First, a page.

Galaxies are seperate star systems like our Milky Way and contain hundreds of millions/billions of stars. The distances
to them are incredible and humbling. If distances within our own galaxy are measured in hundreds or thousands of light years (which in and of itself is mind boggling), how about hundreds of millions of light years to some of these? There are probably around 100 billion galaxies in the universe. Big enough neighborhood for you?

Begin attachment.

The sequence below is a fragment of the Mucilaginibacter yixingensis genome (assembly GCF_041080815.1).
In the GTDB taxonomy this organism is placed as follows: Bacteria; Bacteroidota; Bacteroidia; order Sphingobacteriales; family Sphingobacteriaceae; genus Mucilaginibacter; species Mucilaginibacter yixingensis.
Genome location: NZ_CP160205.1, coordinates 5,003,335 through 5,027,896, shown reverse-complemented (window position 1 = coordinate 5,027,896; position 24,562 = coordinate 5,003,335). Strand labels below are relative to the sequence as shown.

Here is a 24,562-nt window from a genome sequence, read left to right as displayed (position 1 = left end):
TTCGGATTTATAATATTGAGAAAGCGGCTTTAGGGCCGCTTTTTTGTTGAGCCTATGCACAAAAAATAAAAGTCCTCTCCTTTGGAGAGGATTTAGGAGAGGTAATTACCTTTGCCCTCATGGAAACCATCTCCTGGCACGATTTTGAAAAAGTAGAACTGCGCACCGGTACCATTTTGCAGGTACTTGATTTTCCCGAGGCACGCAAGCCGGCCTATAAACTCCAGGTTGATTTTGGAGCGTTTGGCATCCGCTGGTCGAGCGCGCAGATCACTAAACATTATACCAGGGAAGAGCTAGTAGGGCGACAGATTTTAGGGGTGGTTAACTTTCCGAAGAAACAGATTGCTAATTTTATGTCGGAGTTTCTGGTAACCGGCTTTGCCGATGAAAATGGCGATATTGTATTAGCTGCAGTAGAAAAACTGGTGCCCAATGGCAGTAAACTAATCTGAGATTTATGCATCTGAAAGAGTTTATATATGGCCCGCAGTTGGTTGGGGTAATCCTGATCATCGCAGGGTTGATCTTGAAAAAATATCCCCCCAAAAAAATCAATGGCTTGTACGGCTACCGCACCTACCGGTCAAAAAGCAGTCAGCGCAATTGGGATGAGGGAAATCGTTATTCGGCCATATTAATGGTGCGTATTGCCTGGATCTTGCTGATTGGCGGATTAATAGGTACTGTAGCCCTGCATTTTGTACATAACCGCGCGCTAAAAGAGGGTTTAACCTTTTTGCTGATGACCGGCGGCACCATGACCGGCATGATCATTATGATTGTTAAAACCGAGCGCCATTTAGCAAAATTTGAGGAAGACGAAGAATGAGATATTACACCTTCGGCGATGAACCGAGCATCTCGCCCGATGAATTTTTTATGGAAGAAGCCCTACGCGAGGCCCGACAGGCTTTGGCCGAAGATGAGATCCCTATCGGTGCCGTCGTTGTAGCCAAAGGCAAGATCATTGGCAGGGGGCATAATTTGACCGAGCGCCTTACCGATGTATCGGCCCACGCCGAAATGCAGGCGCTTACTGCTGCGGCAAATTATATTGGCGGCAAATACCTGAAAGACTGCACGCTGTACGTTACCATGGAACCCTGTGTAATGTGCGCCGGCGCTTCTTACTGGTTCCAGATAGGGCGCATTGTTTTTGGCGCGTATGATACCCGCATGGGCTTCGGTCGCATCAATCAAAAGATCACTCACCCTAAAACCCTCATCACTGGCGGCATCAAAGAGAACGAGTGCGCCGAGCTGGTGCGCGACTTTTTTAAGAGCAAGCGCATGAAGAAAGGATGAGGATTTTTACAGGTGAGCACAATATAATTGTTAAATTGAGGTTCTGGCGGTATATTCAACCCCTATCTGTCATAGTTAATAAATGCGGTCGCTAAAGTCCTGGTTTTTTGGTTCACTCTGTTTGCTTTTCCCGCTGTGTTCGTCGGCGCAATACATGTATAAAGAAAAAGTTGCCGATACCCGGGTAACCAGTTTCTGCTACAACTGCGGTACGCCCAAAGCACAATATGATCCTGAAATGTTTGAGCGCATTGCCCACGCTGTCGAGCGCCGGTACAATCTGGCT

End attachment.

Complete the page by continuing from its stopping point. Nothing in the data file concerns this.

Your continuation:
Before Edwin Hubble
postulated in 1923 that "Spiral Nebulae" were actually separate galaxies at vast distances, they were thought to be structures within our own Milky Way and the Milky Way was our entire Universe.
Galaxies are classified
- Spiral (with subtypes), Elliptical, and Irregular.
Galaxies,with the exception of a few like the great Andromeda Galaxy, M31, are small and dim. You are lucky to have one at magnitude 8 or 9 to image, and most are far fainter.